My rating: 5 of 5 stars
I miss Roger Ebert. Even when I disagreed with his online personal journal entries, which happened fairly frequently, I still loved reading him.
Most importantly, of course, I miss reading his movie reviews every Friday. They were the anchor against which I measured all other critical opinions of a film. Again, I might disagree with him because his range and experience and desires when watching a film were often different from mine. Again, it didn’t matter. I loved his way with words, the way he made you understand that his point of view was very valid even if you did disagree, and the way he was unafraid to champion movies others despised. He began this with early support of 2001: A Space Odyssey and later won my heart with his embrace of Abraham Lincoln Vampire Hunter. This is something few movie critics achieve.
The Great Movies collects a series of Ebert’s of critical appreciations of movies which deserved a deeper look than a simple review. It ranges across time and genres to choose the best of the best, movies which make you want to grab your friends and force them to watch.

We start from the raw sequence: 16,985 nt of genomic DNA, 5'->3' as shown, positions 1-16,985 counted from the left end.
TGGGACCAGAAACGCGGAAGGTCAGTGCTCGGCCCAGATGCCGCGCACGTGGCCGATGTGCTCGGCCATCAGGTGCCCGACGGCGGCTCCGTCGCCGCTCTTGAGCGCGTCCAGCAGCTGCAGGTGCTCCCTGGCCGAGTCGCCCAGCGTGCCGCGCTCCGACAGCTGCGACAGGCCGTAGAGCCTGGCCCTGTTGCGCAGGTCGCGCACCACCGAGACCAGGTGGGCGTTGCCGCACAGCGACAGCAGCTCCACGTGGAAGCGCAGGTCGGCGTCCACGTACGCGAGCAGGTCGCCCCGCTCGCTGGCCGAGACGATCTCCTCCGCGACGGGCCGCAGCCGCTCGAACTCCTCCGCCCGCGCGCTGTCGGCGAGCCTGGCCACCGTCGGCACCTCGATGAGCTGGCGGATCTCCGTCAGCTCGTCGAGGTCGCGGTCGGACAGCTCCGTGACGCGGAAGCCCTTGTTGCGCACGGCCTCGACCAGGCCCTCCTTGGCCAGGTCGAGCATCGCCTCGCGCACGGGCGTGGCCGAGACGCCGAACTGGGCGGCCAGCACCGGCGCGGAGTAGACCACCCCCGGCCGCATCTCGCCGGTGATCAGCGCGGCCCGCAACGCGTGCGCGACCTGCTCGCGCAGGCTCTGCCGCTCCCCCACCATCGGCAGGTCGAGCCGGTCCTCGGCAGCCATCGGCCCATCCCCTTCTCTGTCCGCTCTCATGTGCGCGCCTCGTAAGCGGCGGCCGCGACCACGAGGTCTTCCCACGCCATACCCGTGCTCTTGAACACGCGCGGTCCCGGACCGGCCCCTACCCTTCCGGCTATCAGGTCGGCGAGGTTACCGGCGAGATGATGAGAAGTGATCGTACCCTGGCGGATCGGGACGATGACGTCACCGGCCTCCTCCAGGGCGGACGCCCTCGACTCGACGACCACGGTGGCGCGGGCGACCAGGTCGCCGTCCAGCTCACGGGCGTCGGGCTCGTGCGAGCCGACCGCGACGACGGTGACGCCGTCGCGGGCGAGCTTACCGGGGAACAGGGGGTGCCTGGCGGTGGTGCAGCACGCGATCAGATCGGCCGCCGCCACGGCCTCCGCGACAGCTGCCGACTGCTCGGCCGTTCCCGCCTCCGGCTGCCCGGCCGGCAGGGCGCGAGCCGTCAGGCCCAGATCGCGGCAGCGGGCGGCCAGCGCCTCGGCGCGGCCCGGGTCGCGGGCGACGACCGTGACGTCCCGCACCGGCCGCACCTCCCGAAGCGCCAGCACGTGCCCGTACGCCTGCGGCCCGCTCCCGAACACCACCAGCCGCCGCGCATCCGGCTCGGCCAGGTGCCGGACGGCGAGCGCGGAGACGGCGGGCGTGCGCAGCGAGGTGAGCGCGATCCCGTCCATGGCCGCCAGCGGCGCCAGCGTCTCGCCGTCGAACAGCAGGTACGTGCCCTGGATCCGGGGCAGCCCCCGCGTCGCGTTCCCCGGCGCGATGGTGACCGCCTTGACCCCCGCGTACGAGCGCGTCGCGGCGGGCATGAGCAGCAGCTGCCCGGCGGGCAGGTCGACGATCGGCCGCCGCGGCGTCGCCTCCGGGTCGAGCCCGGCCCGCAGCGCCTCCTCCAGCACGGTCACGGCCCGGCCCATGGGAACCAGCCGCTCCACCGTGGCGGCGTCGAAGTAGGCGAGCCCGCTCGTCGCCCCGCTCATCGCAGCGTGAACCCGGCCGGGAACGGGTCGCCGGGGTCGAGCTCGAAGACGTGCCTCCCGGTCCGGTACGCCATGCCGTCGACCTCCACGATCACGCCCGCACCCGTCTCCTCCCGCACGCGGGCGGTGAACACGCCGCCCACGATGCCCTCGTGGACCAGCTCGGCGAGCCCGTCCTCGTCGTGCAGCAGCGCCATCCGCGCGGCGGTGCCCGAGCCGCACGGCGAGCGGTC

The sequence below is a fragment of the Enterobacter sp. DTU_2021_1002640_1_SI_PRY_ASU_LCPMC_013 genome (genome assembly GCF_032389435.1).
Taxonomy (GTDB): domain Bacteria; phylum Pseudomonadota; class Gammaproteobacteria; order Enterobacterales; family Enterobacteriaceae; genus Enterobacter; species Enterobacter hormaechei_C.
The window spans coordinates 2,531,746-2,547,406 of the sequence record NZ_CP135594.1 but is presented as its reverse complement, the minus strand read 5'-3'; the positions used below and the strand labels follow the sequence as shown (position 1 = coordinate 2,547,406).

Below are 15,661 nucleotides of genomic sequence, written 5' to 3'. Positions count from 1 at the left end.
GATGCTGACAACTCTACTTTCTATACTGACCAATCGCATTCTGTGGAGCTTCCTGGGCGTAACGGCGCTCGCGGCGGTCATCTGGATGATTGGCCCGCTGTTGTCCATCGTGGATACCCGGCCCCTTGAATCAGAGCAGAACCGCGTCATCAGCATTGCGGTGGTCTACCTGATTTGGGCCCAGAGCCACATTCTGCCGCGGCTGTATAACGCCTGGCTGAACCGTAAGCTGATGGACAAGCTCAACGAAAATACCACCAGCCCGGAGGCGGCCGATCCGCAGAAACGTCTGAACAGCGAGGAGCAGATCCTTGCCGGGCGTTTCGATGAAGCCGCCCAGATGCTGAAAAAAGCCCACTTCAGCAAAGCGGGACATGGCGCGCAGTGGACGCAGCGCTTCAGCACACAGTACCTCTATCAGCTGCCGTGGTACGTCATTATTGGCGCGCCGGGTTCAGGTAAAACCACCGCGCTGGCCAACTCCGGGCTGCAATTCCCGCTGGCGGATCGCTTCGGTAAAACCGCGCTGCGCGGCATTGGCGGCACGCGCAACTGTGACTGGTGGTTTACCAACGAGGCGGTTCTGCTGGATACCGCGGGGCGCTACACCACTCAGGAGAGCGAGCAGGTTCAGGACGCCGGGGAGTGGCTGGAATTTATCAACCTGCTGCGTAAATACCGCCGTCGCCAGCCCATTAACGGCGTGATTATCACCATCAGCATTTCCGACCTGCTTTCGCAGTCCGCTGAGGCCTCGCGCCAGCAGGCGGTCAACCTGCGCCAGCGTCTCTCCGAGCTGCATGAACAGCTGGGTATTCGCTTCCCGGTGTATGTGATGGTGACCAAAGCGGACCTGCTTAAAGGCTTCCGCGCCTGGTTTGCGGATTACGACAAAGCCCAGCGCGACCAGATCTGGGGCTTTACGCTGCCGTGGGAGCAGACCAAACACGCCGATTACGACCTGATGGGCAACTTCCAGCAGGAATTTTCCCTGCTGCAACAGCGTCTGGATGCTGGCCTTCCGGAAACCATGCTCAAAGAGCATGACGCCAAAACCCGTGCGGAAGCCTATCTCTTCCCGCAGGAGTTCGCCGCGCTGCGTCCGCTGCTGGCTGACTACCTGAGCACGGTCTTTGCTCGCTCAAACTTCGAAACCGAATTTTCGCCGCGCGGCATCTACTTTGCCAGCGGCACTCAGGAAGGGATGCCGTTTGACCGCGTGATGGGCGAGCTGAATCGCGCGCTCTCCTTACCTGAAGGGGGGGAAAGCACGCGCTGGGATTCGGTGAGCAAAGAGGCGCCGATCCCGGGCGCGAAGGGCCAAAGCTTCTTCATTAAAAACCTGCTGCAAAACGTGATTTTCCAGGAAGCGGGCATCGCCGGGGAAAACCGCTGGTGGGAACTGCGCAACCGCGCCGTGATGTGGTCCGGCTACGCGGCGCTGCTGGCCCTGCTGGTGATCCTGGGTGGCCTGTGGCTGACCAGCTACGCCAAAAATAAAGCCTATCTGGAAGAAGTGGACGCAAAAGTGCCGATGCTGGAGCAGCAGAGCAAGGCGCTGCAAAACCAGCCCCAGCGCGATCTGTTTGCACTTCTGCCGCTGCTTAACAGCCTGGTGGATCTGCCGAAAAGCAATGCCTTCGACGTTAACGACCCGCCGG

This book makes me appreciate the movies I love even more, makes me realize some movies that I never want to watch, and … yet … also makes me appreciate that both sorts can be connected in a way that makes my own viewing richer. This just happened in reading Ebert’s comparison between the noir masterpiece Sunset Boulevard (much loved by me) and the Japanese existentialist film The Woman in the Dune (in which simply reading the description was enough, thank you very much).
There are some reviews which I won’t read now because those movies, such as Jean Renoir’s The Grand Illusion, are on my list to watch. Ebert can’t fully discuss these as “great movies” without giving spoilers, so I will deny myself the pleasure of knowing his reasons for recommendation. It is enough to know that I can come back to his discussion when I am ready.
Above all it makes me want to watch some of these great movies again … or for the first time. Surely that was Ebert’s goal and he hits the target with sureness and grace. If you love movies, if you love intelligent and insightful writing, and, above all, if you miss Roger Ebert, then you owe it to yourself to read this collection.